Garrett said he wanted to do this project because he lives near and uses the trail often and he wanted it to be usable to others.
“This is my mountain and I wanted to do it because I want to make it clean, so whoever comes up will think, ‘This is cleaner than it was last time,’” he said.
Garrett began planning the project months ago. Originally, he wanted to help upgrade the letter G that sits on the mountain. However, after meeting with Deon Giles, parks and recreation director, it was determined that that project would not be safe for community members to participate. However, there are tentative plans to upgrade the G in the future.
“We are working with the high school and engineers on a concept for improvements for the G,” Giles said. “Once a plan has been prepared, we will submit the proposal to the Forest Service for approval.”
According to Giles, Pleasant Grove city holds the special-use permit with the Forest Service for the G Trail and the G on the mountain.
According to Giles, the G was originally placed on the mountain decades ago by Pleasant Grove High School’s Class of 1921. The area was cleared and a G was framed, filled with rocks and whitewashed. In the spring of 1927, the G was lit up for the first time with torches. In 1978, the perimeter was poured with concrete. In 1986, the G was covered in aluminum slats, which are still there today.
SALT LAKE CITY — The Utah Department of Health has confirmed this year’s first human death from West Nile virus.
Authorities said Saturday that a central Utah resident at least 65 years old died from the disease carried by mosquitoes sometime between Sept. 21 and 28.
Information about the victim including name and gender have not been released.
Utah health officials have confirmed 19 human cases West Nile virus this year.
The total is higher than last year, when 11 residents contracted the virus and one person died.
State health officials have said the wet spring Utah experienced this year created more standing water habitats for mosquitoes, attracting species that can transmit West Nile virus to Utah.
Symptoms include headaches, joint pains and a high fever.
SALT LAKE CITY — Former Utah Attorney General Mark Shurtleff has accepted a $600,000 settlement from the state to pay for legal fees accrued when he defended himself against bribery charges that were dropped before trial, officials said.
Shurtleff, a Republican, sought $1.1 million in legal fees when he sued the state of Utah in 2017 but told the Deseret News on Wednesday it’s time to move on.
“I get substantially less than what I ended up paying,” Shurtleff said.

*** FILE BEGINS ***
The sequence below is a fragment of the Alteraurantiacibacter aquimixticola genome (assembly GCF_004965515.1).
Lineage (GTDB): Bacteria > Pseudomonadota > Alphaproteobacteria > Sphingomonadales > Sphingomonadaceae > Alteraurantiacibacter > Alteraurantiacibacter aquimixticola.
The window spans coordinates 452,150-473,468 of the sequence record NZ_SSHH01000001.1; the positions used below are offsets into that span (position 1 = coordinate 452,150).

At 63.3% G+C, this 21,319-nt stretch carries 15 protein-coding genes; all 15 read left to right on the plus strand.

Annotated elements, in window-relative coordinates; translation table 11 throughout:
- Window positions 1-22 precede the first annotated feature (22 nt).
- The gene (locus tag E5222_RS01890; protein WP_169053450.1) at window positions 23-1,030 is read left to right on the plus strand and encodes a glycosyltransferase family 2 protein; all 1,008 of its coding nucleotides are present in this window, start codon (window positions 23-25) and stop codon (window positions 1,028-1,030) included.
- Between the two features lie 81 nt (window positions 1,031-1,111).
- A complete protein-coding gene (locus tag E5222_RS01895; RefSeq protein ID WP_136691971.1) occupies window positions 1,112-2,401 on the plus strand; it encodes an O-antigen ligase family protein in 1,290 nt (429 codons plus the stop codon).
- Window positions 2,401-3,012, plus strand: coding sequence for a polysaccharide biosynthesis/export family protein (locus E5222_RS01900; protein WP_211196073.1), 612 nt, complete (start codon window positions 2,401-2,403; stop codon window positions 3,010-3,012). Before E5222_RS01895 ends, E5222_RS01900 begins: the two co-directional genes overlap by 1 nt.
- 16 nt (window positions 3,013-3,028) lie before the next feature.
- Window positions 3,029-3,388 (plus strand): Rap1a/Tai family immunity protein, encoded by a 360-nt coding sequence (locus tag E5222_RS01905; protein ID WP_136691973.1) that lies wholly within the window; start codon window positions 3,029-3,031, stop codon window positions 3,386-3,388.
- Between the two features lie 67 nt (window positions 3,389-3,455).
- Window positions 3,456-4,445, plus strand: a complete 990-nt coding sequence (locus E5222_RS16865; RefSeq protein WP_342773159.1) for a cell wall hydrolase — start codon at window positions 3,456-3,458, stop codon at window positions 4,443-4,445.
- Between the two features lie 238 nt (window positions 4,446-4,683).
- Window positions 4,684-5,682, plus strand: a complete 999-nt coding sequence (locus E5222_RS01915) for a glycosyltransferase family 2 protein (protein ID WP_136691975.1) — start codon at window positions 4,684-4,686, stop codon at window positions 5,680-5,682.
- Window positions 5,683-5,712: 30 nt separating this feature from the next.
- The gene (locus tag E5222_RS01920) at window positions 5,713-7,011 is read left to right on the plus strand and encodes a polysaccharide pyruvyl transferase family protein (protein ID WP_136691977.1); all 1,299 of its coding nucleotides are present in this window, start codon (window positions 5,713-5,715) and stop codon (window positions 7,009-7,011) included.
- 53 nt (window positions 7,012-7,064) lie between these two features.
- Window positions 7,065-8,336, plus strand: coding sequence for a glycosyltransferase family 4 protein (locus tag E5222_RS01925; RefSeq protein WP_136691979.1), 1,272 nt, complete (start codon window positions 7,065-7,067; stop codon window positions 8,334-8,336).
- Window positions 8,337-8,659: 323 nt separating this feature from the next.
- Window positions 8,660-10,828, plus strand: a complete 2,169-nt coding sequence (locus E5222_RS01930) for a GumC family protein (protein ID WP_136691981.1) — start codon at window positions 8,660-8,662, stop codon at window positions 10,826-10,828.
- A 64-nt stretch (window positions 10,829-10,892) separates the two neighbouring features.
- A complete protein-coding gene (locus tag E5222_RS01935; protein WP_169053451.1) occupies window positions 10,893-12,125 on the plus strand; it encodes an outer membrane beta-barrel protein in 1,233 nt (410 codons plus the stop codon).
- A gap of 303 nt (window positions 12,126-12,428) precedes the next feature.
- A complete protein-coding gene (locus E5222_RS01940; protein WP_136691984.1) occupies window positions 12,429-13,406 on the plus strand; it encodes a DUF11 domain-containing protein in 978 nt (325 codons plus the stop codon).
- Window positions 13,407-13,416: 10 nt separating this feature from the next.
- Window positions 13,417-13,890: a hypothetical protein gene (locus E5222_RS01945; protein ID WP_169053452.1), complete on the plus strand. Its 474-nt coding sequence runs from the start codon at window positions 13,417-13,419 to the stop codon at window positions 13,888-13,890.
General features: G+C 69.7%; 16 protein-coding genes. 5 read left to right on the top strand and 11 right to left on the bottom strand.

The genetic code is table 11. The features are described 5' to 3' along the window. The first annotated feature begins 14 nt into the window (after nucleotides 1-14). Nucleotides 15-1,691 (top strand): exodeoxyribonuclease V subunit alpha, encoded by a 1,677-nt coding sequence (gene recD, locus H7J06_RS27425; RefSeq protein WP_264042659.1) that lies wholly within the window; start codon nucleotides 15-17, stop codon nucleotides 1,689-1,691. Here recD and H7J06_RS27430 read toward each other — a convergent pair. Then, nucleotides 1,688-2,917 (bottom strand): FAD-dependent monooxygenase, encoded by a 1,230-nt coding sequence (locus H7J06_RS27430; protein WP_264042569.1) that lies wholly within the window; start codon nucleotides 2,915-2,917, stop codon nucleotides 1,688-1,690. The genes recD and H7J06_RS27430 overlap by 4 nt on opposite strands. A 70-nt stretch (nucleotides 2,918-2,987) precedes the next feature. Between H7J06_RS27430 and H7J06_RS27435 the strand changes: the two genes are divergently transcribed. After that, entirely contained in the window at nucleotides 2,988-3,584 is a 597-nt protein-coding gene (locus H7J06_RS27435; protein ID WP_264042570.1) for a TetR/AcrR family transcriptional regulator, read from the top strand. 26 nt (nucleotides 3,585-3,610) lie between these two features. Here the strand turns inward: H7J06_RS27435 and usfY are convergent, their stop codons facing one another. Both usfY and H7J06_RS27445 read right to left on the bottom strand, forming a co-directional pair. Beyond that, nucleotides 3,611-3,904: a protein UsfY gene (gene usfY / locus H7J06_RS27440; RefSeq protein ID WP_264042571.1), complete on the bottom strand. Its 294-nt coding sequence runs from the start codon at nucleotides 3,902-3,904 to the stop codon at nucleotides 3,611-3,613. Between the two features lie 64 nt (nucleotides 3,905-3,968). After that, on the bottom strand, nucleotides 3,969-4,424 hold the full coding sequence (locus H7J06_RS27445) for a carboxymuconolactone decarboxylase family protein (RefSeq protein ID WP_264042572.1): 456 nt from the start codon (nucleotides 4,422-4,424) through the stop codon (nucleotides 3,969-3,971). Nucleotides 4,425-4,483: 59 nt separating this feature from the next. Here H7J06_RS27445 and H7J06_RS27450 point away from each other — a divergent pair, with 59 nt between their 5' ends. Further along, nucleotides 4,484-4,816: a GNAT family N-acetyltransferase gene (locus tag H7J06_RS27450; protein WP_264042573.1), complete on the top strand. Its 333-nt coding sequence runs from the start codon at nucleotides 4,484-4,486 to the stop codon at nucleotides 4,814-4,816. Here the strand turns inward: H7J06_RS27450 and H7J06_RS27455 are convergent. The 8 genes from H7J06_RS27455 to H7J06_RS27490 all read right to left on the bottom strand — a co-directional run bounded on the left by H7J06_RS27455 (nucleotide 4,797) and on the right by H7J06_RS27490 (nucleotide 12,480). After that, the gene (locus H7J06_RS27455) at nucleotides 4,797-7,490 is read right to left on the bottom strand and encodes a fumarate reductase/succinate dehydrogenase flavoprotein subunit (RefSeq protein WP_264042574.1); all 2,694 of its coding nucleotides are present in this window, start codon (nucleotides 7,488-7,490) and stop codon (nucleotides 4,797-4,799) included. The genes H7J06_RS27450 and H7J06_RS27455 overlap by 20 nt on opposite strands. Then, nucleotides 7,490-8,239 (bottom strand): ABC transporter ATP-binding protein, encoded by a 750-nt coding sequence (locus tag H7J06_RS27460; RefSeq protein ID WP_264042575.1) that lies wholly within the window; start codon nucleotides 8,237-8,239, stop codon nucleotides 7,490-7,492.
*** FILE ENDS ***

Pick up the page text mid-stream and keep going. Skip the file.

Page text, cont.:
The agreement is pending formal approval from a legislative committee later this month.
Republican Gov. Gary Herbert’s spokeswoman, Anna Lehnardt, said the governor had signed off on the agreement with Shurtleff but declined to comment further. Utah House Speaker Brad Wilson, a Republican, said in a statement that the settlement was negotiated by the office of current Attorney General Sean Reyes, and will be reviewed at an Oct. 16 meeting.
Reyes, a Republican, had no comment on the settlement.
Shurtleff, a three-term attorney general, was arrested in 2014 and charged with obstructing justice and accepting improper gifts such as beach vacations from businessmen in trouble with regulators. His successor, John Swallow, was also accused in the pay-to-play scheme.
Shurtleff pleaded not guilty to the charges and denied any wrongdoing.
Charges against Shurtleff were surprisingly dropped in 2016. Prosecutors at the time pointed to a U.S. Supreme Court ruling overturning the bribery conviction of former Virginia Gov. Bob McDonnell that they said narrowed the scope of charges in influence-peddling cases.
Swallow’s case went to trial, where a jury acquitted him of bribery. Earlier this month, the Utah Legislature approved a $1.5 million settlement for Swallow.
The settlement does not end a separate, multimillion-dollar civil rights lawsuit filed against law enforcement by Shurtleff last year, in which he accused authorities of causing him emotional distress and humiliation for their role in the investigation that led to his 2014 arrest.
The law enforcement agencies being sued have defended their actions. The case is pending.
Shurtleff said he would keep about $60,000 and use the rest of the settlement, $540,000, to pay off his remaining legal bills.